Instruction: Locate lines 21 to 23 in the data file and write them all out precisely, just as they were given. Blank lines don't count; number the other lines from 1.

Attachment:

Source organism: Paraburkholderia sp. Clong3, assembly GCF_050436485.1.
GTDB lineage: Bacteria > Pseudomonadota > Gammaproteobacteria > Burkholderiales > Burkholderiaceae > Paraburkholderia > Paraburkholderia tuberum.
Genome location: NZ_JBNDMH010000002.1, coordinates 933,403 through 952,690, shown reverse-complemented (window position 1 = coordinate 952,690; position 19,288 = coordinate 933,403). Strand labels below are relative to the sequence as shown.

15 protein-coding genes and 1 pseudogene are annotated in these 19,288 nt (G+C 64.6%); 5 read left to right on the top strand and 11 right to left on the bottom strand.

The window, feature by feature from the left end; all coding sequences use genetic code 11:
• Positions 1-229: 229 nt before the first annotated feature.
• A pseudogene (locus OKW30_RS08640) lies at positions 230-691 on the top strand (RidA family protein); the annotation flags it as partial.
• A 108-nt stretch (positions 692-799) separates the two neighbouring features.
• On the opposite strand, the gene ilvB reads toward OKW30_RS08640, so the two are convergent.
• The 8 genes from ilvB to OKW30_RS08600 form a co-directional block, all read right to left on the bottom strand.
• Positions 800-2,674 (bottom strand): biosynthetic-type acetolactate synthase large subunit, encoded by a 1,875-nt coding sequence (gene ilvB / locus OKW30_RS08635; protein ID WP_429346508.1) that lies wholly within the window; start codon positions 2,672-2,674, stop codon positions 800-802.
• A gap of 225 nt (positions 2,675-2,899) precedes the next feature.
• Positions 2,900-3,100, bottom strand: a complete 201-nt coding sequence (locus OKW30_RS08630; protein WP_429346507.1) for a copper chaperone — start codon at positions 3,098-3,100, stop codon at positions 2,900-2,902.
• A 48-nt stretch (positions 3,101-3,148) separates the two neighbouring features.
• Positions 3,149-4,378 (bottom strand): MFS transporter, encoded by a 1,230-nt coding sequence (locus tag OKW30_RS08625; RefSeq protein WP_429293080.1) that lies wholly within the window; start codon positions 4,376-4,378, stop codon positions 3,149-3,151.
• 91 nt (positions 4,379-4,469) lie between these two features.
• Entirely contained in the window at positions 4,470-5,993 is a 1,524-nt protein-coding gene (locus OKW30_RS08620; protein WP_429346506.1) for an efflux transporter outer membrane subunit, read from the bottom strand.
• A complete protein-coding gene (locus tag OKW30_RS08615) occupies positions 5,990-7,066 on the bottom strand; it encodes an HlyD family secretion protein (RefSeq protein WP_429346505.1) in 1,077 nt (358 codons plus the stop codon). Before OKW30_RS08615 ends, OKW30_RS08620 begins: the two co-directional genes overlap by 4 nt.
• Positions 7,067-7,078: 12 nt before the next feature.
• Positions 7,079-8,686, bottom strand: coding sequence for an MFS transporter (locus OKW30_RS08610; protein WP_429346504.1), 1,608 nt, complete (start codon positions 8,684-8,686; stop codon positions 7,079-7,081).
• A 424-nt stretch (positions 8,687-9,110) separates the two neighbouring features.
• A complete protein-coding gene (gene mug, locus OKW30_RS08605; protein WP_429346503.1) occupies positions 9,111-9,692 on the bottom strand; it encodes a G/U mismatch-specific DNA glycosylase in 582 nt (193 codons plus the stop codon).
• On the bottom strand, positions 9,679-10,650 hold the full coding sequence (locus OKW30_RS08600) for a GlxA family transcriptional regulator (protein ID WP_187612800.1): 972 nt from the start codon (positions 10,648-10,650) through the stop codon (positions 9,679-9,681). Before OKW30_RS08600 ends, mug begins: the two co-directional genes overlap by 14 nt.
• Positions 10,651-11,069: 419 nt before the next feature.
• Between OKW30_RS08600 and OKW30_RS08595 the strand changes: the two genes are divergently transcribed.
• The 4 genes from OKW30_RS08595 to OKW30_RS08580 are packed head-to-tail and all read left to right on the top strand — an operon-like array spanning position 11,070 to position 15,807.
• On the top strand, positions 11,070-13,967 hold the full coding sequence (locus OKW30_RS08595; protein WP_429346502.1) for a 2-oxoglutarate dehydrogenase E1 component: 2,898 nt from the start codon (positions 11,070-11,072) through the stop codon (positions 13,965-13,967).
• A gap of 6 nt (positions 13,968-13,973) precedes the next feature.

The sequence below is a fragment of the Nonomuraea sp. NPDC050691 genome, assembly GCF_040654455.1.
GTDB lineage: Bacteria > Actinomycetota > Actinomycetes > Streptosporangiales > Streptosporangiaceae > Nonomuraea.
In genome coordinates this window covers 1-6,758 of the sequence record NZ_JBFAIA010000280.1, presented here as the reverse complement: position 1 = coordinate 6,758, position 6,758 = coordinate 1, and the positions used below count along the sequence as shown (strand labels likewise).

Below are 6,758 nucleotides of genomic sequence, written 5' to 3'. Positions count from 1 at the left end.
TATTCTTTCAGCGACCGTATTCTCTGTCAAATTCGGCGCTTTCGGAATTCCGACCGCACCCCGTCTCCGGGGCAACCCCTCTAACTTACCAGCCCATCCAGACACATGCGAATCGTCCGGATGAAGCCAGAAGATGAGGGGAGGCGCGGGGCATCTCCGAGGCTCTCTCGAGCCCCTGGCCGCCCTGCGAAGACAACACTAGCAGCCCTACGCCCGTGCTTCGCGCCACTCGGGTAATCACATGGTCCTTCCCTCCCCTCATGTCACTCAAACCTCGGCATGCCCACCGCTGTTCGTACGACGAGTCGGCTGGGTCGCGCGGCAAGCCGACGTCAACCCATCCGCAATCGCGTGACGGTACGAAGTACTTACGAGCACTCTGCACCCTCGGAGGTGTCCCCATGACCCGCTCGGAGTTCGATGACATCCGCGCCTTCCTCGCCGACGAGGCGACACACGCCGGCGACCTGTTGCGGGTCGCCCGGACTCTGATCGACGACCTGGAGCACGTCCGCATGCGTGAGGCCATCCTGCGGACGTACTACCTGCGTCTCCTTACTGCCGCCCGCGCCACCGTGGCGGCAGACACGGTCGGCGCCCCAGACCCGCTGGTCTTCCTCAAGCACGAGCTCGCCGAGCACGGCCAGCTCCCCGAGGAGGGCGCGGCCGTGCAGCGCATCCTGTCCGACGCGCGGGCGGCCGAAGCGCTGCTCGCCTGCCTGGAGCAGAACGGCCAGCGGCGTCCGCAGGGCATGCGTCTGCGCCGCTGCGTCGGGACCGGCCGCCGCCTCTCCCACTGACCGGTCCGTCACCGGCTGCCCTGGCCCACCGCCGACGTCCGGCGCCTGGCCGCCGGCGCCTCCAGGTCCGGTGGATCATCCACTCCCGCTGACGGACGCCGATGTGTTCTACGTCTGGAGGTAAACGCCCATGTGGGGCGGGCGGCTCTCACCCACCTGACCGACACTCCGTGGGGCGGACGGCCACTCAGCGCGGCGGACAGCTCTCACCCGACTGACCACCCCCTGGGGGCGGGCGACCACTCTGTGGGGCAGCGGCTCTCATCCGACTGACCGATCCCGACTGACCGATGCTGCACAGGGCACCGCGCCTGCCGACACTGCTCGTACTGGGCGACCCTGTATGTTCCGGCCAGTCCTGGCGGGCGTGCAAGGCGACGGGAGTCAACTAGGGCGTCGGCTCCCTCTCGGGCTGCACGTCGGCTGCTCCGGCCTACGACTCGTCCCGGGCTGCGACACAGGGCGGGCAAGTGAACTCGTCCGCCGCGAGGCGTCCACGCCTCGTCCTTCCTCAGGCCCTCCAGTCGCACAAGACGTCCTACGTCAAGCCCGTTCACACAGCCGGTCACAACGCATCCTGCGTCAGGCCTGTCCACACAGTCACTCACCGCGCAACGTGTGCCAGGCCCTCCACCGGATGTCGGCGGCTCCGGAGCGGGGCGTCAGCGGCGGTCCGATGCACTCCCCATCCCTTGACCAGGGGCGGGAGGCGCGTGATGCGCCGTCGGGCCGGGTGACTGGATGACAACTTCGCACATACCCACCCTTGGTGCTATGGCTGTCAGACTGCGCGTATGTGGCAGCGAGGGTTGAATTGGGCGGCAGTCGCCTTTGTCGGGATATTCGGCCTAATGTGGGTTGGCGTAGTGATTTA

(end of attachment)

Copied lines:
• A 424-nt stretch (positions 8,687-9,110) separates the two neighbouring features.
• A complete protein-coding gene (gene mug, locus OKW30_RS08605; protein WP_429346503.1) occupies positions 9,111-9,692 on the bottom strand; it encodes a G/U mismatch-specific DNA glycosylase in 582 nt (193 codons plus the stop codon).
• On the bottom strand, positions 9,679-10,650 hold the full coding sequence (locus OKW30_RS08600) for a GlxA family transcriptional regulator (protein ID WP_187612800.1): 972 nt from the start codon (positions 10,648-10,650) through the stop codon (positions 9,679-9,681). Before OKW30_RS08600 ends, mug begins: the two co-directional genes overlap by 14 nt.